4. List all actions the institution has completed or progress it has made regarding all plans for improvement/recommendations developed by the institution during its first-cycle certification process in the student-athlete welfare area. Also, describe any additional plans for improvement/recommendations developed by the institution since the first-cycle certification decision was rendered by the Committee on Athletics Certification. Specifically include: (a) the original plan; (b) the action(s) taken by the institution; the date(s) of the action(s); (d) actions not taken or not completed; and (e) explanations for partial completion

Recommendations of the 1995 Self-Study and Response to Institutional Actions

a. The 1994-95 Subcommittee commends the President, the Booster Association, and the Athletics administration for their efforts to build a new stadium and urges them to give serious consideration to making it a multi-purpose facility available for use by sports other than football. In addition, the 1994-95 Subcommittee recommends that associated facilities such as locker rooms, storage areas, rest rooms, and offices, be designed to help alleviate some of the facilities problems discussed above.

To our knowledge the University administration, the Booster Association, and the athletics administration have not provided any reports on this recommendation. We could find no record that any discussions, which may have occurred, regarding giving serious consideration to making the new stadium a "multi-purpose facility for use by sports other than football," although some administrators indicated that these discussions had occurred. The turnover in the AD position during the past few years may have contributed to the lack of documentation of these discussions. In addition the recommendation also indicated that the associated facilities Ė locker rooms, storage areas, rest rooms, offices Ė be designed to alleviate the facilities problems in other areas. To our knowledge there is some limited use of the "dining" areas and lounges, but this does not extend to the other facilities at this time.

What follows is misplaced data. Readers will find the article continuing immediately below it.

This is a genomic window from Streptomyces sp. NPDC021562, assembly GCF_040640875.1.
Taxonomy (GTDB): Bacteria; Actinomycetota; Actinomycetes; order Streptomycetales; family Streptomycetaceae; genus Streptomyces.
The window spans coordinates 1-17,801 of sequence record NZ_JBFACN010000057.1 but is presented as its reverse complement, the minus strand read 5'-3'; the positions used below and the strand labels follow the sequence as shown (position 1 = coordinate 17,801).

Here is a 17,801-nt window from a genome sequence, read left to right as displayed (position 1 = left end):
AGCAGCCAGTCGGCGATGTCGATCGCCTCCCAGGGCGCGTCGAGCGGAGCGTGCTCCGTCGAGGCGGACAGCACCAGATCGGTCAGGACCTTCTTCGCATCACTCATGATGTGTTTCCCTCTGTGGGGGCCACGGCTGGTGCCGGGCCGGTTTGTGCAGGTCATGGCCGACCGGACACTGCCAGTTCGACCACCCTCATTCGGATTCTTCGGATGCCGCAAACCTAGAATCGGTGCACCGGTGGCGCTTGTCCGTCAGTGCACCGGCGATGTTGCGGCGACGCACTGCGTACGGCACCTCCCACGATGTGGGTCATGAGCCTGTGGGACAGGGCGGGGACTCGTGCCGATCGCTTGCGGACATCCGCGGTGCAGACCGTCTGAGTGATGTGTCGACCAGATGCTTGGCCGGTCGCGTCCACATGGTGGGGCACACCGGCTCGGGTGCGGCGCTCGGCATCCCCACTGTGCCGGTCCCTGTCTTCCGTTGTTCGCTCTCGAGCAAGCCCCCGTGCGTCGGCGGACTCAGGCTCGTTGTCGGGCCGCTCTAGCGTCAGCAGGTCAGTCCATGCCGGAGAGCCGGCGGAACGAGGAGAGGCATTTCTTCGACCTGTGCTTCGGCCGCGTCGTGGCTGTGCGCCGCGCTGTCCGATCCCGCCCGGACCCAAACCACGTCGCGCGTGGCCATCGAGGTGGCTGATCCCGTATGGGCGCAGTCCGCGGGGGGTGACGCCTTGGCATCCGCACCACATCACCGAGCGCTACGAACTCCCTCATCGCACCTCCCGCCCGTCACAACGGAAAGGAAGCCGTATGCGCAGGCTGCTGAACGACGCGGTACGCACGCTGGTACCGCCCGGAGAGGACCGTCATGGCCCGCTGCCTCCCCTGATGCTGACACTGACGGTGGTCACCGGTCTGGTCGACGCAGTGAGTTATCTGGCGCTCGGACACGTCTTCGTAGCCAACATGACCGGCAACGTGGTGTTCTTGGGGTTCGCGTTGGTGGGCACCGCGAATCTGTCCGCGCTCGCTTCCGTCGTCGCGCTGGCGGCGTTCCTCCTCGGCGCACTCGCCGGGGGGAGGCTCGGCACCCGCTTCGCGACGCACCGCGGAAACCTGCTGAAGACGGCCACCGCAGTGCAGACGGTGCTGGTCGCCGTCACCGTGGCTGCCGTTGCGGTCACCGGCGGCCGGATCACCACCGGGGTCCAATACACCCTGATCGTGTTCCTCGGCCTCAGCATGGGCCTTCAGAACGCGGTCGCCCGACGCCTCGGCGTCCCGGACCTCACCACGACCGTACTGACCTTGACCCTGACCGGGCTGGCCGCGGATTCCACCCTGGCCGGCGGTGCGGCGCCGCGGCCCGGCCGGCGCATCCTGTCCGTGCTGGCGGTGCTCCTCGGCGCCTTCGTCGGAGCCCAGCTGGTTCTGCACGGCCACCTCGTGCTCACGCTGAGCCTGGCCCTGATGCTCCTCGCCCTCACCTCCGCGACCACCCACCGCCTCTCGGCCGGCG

b. The 1994-95 Subcommittee agrees that the number of participants in menís indoor and outdoor track should be capped until the number of participants more closely approximates either the average number of track athletes competing at other schools in the Big Sky Conference or the mean number of track athletes (38) identified in the 1992 NCAA Gender-Equity Study, whichever is greater.

This has been achieved. The number of participants in menís indoor and outdoor track has been capped and is close to the average number of track athletes at other schools in the Big Sky Conference. In 2000-01, MSU had 13 participants in menís cross country, 33 in menís indoor track, and 37 in menís outdoor track. Participants in these three sports in the schools in the Big Sky conference average 11.3 for menís cross country, 29.3 for indoor track and 36.5 for outdoor track.

c. The Subcommittee recommends the hiring of an academic counselor for student-athletes and supports building and staffing an academic achievement center in the fieldhouse.

This has been achieved with the Academic Center. Recommendations for improvements to the operation of the Center and to better defining its mission are provided in the Academic Integrity section of this report.

d. The Subcommittee recommends that administrators in the Department of Intercollegiate Athletics employ additional strategies to recognize and promote minor sports.

Since the last certification, MSU has promoted minor sports in both the support of the facilities, including major improvements in locker rooms, weight rooms, and equipment. Discussions with the head coaches of womenís sports and minor menís sports indicated a general consensus that efforts to promote these sports had improved over the past few years.

e. Administrators in the Department of Intercollegiate Athletics should establish guidelines for team travel and monitor the implementation of these guidelines.

The Department of Intercollegiate Athletics has been developing an Operations/Compliance Manual. Included in the draft version of this manual are guidelines and policies for team travel (See Section 16).

5. List all actions the institution has completed or progress it has made regarding required actions identified by the NCAA Committee on Athletics Certification during the institutionís interim-report process (if applicable) as they relate to equity and welfare issues. Specifically, include for each: (a) the required action, (b) the action(s) taken by the institution, (c) the date(s) of these action(s), (d) action(s) not taken or completed, and (e) explanation(s) for partial completion.